Changing Conservative Judaism

A movement looking to the future finds some rabbinical role models in its own synagogues.

Tue, 03/04/2014
Special To The Jewish Week
Judith Hauptman
Judith Hauptman

We can complain about the shrinking of the Conservative movement. And we can take pride in Conservative successes of the past. But if what we have been doing until now is not sufficient for the future, what can we change?

Here is one small suggestion: We can improve our training of rabbis by sending out our rabbinical students to visit great synagogues with great rabbis. Let the students see what can be accomplished in the pulpit (or elsewhere) by rabbis of vision and energy. Ever since I became a Talmud professor, the person in my mind whom I always try to emulate is the JTS professor, a master teacher, who drew me in to the study of Talmud. And ever since I started leading High Holy Day services, I keep in my head the rabbi who inspired me year after year with her High Holy Day services. So to help us realize our full potential, we need role models. If students can visit at least five excellent rabbis in the course of their training, chances are that they will find a mentor to inspire and guide them.

Another reason to send students on field trips is that they are grappling with serious issues, such as does one add musical instruments to services in order to bring people in, or does one hew to tradition and allow only human voices in song? Writ large, how does one balance the often-conflicting goals of adherence to halacha and getting people over the threshold of the synagogue? Seeing how practicing rabbis address these matters will help students think things through for themselves.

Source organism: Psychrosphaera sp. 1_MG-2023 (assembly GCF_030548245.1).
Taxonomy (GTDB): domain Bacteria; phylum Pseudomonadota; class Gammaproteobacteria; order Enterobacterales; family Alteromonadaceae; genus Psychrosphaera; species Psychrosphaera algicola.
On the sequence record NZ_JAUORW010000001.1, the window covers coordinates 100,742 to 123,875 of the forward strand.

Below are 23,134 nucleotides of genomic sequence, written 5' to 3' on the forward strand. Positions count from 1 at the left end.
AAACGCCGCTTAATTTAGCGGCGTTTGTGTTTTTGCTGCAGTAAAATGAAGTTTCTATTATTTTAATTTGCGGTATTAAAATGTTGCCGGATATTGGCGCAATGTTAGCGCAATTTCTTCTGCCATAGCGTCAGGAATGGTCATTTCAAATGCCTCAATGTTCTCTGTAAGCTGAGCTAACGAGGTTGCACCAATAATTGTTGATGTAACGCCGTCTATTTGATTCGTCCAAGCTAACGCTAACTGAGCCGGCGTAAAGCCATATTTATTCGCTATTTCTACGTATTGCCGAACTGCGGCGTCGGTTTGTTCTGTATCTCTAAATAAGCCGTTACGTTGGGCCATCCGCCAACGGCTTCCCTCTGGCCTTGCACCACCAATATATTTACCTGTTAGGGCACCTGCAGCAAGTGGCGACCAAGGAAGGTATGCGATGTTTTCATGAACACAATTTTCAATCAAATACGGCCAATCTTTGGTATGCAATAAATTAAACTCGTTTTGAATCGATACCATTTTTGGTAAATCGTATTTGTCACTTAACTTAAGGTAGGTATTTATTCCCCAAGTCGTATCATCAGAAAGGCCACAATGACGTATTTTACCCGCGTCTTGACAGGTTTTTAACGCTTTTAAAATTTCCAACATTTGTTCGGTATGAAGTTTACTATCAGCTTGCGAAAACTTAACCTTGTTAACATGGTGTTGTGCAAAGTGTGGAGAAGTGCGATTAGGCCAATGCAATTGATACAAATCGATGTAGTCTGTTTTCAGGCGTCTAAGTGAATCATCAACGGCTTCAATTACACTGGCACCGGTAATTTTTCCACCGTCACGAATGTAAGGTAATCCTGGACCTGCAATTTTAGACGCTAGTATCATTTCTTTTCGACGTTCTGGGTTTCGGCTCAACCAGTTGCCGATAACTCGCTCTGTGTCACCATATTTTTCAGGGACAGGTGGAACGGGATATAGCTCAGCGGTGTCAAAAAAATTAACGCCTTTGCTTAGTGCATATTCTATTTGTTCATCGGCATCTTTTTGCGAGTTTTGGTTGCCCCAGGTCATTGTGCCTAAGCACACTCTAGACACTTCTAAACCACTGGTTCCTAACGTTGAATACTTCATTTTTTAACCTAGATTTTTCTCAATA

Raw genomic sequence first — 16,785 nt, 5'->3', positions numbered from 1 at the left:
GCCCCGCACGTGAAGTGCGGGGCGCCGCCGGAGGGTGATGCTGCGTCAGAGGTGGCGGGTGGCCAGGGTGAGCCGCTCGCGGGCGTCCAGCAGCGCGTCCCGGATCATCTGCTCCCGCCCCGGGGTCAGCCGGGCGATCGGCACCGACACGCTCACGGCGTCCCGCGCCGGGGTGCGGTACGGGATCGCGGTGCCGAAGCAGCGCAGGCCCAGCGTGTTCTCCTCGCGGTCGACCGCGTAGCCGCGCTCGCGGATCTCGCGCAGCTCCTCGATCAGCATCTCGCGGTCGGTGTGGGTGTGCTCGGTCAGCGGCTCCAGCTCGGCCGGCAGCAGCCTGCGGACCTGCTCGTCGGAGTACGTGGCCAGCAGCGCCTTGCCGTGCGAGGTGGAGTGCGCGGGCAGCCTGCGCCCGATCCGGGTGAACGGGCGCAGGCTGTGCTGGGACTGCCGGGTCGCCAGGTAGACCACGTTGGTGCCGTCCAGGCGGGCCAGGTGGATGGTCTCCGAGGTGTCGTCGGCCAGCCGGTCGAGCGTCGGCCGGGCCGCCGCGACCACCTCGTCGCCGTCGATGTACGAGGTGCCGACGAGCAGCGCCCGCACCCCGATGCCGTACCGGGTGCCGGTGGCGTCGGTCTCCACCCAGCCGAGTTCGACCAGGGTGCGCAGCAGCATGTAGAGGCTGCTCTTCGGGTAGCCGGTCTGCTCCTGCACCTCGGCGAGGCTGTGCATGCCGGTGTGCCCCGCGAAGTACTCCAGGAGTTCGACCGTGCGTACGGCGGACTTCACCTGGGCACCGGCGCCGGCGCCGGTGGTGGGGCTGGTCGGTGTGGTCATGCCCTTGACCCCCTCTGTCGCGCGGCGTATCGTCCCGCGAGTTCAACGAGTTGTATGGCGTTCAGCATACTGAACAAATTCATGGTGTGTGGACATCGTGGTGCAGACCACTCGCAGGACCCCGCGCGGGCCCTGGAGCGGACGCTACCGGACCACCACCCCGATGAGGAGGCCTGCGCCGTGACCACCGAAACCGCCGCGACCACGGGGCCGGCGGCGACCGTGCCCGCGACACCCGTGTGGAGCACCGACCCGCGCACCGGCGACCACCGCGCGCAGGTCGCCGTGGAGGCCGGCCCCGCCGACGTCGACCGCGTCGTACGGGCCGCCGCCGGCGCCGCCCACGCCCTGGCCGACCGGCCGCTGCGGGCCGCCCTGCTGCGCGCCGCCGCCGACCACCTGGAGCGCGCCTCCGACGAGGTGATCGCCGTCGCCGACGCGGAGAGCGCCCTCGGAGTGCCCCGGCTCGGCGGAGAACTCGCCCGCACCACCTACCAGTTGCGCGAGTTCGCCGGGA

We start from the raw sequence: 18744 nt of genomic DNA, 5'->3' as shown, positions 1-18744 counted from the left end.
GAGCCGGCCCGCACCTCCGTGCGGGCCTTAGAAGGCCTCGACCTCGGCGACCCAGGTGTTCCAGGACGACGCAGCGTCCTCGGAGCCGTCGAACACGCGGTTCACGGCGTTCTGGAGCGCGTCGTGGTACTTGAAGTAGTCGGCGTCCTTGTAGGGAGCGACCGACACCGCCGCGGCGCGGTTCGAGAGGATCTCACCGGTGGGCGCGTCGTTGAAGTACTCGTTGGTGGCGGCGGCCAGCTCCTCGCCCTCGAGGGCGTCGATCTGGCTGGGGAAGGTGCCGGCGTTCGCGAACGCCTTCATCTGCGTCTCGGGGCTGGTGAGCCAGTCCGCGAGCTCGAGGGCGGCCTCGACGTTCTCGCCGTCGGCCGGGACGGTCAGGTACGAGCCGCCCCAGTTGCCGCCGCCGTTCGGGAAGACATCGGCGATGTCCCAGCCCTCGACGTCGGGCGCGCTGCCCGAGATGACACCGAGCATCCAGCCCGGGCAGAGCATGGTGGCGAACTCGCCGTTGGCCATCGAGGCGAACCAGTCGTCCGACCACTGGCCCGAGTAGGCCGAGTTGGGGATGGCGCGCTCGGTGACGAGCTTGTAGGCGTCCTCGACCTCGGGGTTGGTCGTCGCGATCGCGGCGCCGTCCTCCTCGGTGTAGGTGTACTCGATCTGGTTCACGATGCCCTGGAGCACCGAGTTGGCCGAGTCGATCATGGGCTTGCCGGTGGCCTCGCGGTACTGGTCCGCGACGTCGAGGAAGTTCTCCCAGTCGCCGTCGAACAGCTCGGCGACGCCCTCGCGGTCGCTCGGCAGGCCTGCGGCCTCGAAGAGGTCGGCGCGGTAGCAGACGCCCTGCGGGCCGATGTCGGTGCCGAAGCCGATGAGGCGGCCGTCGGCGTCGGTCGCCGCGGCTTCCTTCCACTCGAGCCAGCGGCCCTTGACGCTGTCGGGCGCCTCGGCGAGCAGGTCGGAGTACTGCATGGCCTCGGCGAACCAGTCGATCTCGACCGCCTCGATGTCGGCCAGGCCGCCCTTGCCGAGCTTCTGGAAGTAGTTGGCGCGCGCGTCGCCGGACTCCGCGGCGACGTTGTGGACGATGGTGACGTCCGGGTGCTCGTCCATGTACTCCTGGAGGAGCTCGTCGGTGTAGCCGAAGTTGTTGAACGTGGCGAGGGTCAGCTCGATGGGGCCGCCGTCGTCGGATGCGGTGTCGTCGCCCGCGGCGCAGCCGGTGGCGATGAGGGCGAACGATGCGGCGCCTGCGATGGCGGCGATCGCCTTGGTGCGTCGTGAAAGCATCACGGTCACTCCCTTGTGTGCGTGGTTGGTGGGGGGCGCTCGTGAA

To test these ideas, several JTS rabbinical students and I went to Washington, D.C., recently to spend Shabbat at Congregation Adas Israel. I frequently attend services there when I visit family in the area. At Adas, we sat in the round at a Friday night “Return Again” service led by Rabbi Lauren Holtzblatt (JTS ’06) with the accompaniment of several instrumentalists. We swayed and sang and allowed the music and melodies to enter our Sabbath souls. Rabbi Holtzblatt later told me that she created this monthly service just a year ago and it already draws over 150 people of all ages each time it is offered.

The next morning we attended services in the main sanctuary, where Rabbi Gil Steinlauf (JTS ’98) commanded our attention non-stop. This energetic rabbi does not sit on the bima but circulates among the participants to see how they are faring and what he can do to keep them focused. From time to time, he calls their attention to a paragraph in a prayer, or he breaks into a melody to get people to hum along with him. Instead of a sermon that morning, he asked us to join someone sitting nearby and read aloud and discuss nine verses of the Torah portion. That would prepare us to join the general discussion. I soon found myself analyzing the leadership crisis of the golden calf episode with someone who used to be a high U.S. government official.